The Daily Iowan

Hegde: The impact of connecting women of color

The Womxn of Color Network brings potential connections and mentors for minority women throughout campus.

Vice+President+for+Student+Life+Melissa+Shivers+speaks++during+the+Womxn+of+Colour+Welcome+Mixer+at+the+Women%27s+Resource+and+Action+Center+on+Wednesday%2C+Sept.+6%2C+2017.+It+was+the+inaugural+event+for+the+Womxn+of+Colour+Network+Series%2C+and+will+feature+a+monthly+program+on+a+topic+affecting+women+of+color.
Vice President for Student Life Melissa Shivers speaks  during the Womxn of Colour Welcome Mixer at the Women's Resource and Action Center on Wednesday, Sept. 6, 2017. It was the inaugural event for the Womxn of Colour Network Series, and will feature a monthly program on a topic affecting women of color.

Vice President for Student Life Melissa Shivers speaks during the Womxn of Colour Welcome Mixer at the Women's Resource and Action Center on Wednesday, Sept. 6, 2017. It was the inaugural event for the Womxn of Colour Network Series, and will feature a monthly program on a topic affecting women of color.

Lily Smith

Lily Smith

Vice President for Student Life Melissa Shivers speaks during the Womxn of Colour Welcome Mixer at the Women's Resource and Action Center on Wednesday, Sept. 6, 2017. It was the inaugural event for the Womxn of Colour Network Series, and will feature a monthly program on a topic affecting women of color.

Suchaeta Hegde, Opinion Columnist

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Sitting in the Old Brick on Sept. 5 for the second Womxn of Color Network Welcome Mixer, there was a sense of camaraderie as I received wide smiles by just glancing around the room. Women of color from all parts of the community — students, faculty, locals — had come together to simply celebrate that they were all there, in a safe space just for them.

Sitting in that space, I realized how I had never been in a similar setting before — even though there had been times in my life when I had wanted nothing more. The Womxn of Color Network provides a much needed gathering of minority women in the Iowa City area.

The network shows its welcoming nature right in its name; the “x” replacing the “e” in “women” is done to be inclusive of “gender nonconforming women” and emphasizes that “women are not a subcategory of men.”

Jessica Padilla, the program coordinator at the Women’s Resource & Action Center and founder of the Womxn of Color Network, noted her reason for started the program. “I really wanted to make sure that our women of color on campus felt like WRAC was a place for them as well,” Padilla said.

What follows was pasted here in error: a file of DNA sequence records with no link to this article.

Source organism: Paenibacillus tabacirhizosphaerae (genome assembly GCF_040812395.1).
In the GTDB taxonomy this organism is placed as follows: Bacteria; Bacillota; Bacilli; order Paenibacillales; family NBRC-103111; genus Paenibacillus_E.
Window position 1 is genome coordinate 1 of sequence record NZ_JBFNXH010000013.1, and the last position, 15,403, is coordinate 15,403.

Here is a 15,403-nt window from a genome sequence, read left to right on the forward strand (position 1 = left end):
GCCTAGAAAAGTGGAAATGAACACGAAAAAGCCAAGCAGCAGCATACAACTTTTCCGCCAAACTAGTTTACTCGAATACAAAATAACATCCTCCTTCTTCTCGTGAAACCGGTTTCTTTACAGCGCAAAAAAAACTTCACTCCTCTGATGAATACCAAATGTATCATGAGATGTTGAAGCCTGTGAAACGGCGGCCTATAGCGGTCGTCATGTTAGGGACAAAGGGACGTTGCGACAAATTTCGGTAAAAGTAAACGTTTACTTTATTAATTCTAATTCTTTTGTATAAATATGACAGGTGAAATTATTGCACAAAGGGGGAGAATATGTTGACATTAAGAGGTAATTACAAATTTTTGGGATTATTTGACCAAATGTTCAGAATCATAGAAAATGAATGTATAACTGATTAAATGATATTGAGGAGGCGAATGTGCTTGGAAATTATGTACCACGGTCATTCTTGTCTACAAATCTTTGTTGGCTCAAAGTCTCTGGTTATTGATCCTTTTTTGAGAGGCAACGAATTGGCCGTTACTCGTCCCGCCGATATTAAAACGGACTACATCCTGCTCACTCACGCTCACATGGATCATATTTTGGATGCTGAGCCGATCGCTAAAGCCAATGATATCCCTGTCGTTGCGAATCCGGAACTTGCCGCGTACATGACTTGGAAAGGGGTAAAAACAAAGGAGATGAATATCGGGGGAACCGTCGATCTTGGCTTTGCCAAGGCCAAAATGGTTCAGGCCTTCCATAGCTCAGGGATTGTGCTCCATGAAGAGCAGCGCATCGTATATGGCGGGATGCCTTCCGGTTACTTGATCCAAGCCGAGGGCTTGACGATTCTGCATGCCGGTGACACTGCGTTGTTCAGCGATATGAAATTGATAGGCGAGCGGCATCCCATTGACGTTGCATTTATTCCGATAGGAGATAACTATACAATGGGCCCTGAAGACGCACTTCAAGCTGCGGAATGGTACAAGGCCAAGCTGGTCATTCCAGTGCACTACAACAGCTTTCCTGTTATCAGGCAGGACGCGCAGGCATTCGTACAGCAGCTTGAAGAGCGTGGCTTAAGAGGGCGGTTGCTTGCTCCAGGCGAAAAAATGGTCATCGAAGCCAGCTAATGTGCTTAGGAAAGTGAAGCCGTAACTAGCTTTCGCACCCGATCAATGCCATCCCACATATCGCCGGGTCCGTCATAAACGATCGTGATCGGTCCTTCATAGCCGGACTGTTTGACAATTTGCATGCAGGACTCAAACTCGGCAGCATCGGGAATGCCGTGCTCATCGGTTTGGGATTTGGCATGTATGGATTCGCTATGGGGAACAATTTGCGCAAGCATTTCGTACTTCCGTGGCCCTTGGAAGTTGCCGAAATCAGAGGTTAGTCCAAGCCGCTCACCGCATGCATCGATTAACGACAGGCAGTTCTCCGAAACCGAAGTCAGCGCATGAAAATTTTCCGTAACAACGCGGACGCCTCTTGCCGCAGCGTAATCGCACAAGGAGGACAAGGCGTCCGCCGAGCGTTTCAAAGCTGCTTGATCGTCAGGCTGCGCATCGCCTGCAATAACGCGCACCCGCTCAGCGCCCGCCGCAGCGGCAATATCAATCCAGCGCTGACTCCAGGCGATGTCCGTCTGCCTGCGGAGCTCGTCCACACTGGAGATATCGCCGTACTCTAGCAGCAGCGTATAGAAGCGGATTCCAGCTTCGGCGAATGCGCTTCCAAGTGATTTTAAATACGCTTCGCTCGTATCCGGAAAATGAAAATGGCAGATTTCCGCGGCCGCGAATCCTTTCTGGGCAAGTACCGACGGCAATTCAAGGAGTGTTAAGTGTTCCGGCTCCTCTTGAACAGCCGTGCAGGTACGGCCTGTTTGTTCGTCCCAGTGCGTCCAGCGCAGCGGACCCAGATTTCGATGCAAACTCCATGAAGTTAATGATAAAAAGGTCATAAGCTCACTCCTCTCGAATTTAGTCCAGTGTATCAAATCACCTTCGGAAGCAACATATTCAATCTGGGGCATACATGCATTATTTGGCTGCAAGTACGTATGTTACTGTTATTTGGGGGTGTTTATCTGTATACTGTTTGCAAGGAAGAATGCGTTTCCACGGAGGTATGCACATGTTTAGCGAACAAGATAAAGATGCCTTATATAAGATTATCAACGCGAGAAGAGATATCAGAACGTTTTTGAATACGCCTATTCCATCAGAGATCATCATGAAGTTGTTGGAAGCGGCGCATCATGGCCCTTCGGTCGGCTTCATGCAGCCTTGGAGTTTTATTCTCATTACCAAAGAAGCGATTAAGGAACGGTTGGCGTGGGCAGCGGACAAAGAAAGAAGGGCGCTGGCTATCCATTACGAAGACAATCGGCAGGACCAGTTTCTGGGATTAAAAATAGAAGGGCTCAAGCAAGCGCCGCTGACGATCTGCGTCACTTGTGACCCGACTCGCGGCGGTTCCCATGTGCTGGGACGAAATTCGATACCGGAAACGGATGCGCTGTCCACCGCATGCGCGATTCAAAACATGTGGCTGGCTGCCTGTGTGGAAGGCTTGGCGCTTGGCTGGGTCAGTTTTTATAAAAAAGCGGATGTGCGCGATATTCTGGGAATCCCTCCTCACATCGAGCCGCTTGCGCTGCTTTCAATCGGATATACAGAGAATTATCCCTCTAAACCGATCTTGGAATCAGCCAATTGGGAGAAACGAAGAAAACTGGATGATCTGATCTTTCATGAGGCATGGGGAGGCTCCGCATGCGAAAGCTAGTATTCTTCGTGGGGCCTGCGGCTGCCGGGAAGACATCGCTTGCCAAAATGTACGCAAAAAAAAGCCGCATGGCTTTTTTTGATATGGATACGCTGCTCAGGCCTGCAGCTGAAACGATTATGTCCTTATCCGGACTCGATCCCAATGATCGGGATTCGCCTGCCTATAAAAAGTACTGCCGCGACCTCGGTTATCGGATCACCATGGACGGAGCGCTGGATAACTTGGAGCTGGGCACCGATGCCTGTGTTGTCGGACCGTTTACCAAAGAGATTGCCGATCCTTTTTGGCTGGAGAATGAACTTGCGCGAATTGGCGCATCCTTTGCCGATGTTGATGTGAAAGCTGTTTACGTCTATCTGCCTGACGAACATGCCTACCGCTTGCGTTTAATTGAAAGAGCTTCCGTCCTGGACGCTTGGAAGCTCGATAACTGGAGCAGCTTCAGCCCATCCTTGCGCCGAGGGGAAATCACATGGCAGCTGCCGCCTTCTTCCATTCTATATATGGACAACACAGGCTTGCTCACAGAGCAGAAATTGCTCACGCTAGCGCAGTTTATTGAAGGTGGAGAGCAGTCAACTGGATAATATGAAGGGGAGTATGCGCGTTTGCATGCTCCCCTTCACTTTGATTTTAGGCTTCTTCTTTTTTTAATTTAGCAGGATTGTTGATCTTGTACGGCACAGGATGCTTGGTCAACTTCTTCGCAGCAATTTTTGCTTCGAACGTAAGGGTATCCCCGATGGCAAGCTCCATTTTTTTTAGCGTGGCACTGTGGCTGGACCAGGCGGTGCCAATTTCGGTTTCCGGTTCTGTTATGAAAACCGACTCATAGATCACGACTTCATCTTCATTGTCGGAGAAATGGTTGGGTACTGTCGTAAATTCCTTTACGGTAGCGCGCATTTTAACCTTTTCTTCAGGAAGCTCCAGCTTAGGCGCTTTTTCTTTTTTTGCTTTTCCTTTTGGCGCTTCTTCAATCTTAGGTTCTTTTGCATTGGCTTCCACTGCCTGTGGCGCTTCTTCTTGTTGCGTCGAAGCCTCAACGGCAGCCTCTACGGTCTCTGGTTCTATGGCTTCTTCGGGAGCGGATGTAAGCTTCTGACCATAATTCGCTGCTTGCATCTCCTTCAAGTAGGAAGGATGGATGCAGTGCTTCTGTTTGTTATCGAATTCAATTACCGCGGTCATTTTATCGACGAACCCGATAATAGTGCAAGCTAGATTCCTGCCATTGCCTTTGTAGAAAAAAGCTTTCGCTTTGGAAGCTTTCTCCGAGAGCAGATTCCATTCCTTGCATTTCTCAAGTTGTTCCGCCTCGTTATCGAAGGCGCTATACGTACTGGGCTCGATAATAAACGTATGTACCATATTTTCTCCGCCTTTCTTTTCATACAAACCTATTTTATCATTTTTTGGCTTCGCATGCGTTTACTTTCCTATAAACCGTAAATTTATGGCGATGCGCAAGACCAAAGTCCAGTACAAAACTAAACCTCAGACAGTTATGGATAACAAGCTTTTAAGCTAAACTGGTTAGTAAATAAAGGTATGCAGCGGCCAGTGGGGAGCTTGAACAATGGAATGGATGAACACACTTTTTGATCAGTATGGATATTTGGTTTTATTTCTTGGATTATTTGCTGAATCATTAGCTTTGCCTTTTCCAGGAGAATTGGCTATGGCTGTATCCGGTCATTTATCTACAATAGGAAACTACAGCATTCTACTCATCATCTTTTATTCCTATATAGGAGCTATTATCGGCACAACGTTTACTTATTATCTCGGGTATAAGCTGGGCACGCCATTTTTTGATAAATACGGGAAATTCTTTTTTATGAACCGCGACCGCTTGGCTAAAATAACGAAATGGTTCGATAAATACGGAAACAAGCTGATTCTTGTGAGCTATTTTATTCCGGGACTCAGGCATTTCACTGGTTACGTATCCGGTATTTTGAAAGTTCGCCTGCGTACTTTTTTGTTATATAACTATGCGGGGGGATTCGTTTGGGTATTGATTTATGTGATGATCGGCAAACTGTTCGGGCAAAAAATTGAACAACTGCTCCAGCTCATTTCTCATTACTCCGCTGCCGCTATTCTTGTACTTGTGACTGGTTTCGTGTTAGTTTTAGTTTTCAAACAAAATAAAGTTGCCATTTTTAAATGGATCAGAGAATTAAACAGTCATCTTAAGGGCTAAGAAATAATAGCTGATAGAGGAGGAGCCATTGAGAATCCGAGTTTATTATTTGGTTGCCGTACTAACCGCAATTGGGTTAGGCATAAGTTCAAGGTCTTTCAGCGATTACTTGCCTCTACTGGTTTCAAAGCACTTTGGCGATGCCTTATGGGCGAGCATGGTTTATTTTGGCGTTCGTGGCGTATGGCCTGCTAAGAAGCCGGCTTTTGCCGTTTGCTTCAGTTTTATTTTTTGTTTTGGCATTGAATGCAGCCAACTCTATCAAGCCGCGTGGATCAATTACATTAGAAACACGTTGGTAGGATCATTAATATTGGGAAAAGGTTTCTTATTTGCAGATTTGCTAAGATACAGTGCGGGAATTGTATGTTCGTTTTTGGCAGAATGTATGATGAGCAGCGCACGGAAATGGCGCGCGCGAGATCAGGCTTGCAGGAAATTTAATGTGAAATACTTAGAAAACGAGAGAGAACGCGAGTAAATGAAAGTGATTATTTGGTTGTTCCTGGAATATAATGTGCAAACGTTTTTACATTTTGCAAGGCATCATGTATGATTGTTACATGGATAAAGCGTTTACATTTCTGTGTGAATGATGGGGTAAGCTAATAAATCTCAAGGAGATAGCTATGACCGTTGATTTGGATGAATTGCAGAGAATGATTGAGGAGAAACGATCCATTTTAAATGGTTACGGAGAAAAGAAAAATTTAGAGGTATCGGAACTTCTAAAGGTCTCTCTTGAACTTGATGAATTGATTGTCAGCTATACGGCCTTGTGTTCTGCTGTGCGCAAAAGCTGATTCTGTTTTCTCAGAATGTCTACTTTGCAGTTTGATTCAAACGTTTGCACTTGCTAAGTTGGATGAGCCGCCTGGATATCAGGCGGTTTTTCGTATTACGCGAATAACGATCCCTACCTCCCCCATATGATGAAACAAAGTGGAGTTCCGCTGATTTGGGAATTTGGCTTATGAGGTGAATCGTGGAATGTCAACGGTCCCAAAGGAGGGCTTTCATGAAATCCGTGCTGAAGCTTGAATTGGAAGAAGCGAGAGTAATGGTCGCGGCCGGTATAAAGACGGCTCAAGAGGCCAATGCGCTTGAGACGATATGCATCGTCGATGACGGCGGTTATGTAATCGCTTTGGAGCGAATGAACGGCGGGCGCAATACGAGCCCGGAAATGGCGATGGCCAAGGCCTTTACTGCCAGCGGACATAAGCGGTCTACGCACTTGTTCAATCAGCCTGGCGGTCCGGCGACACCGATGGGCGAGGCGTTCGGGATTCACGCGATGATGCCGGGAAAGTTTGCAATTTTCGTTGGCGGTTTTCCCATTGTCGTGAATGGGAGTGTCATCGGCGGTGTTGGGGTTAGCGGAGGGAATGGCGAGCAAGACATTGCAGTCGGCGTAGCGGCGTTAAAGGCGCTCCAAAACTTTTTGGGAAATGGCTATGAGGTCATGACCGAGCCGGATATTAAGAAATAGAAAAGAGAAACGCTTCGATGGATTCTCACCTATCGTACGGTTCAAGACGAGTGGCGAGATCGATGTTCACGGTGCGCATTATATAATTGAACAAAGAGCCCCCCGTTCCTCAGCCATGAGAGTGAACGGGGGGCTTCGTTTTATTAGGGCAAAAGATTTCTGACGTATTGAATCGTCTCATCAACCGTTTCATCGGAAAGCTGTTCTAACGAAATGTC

At the University of Iowa, a annual workforce report to the state Board of Regents shows that only 12.8 percent of the workforce at the university is made up of minorities. This also means that minority students don’t often get the chance to meet mentors on campus who look like them and can relate to their struggles.

College is a busy time for everyone on campus, and it is important that both minority students and minorities in the workforce feel like they have somewhere to voice themselves without feeling foreign or judged. It can be hard to accept yourself when it feels like you have to try to fit into your surroundings; the Womxn of Color Network not only highlights a woman’s background — which can be the most challenging part of oneself to embrace — but also helps women of color to share their stories with like-minded individuals.

According to research by DeLois Crawford of the Rochester Institute of Technology, because women of color live with numerous marginalities, it can be challenging for them to develop connections with female mentors, and this can lead to a sense of isolation.

That being said, the Womxn of Color Network is unique from other minority groups on the UI campus in its inclusion of faculty and staff. Padilla wanted to promote “an opportunity for empowerment, mentorship” through the series and let women of color have a space where they can be “unapologetically themselves.” Self-acceptance has no age limit, and that the network brings all these women together further displays the importance of the movement.

With enough funds, Padilla said, she “would love to have an opportunity to do an institute or retreat” surrounding the network. The goal could soon be achievable; she was happy to report that during Phil Week, the programming series was selected for the GOLDrush Campaign, the UI’s crowd-funding website.

To expand the network means to expand the chances of a woman of color finding a mentor or more importantly, a friend. Just at the mixer, I felt a sense of happiness for all the women in the room, chatting like old friends with people I had never met.

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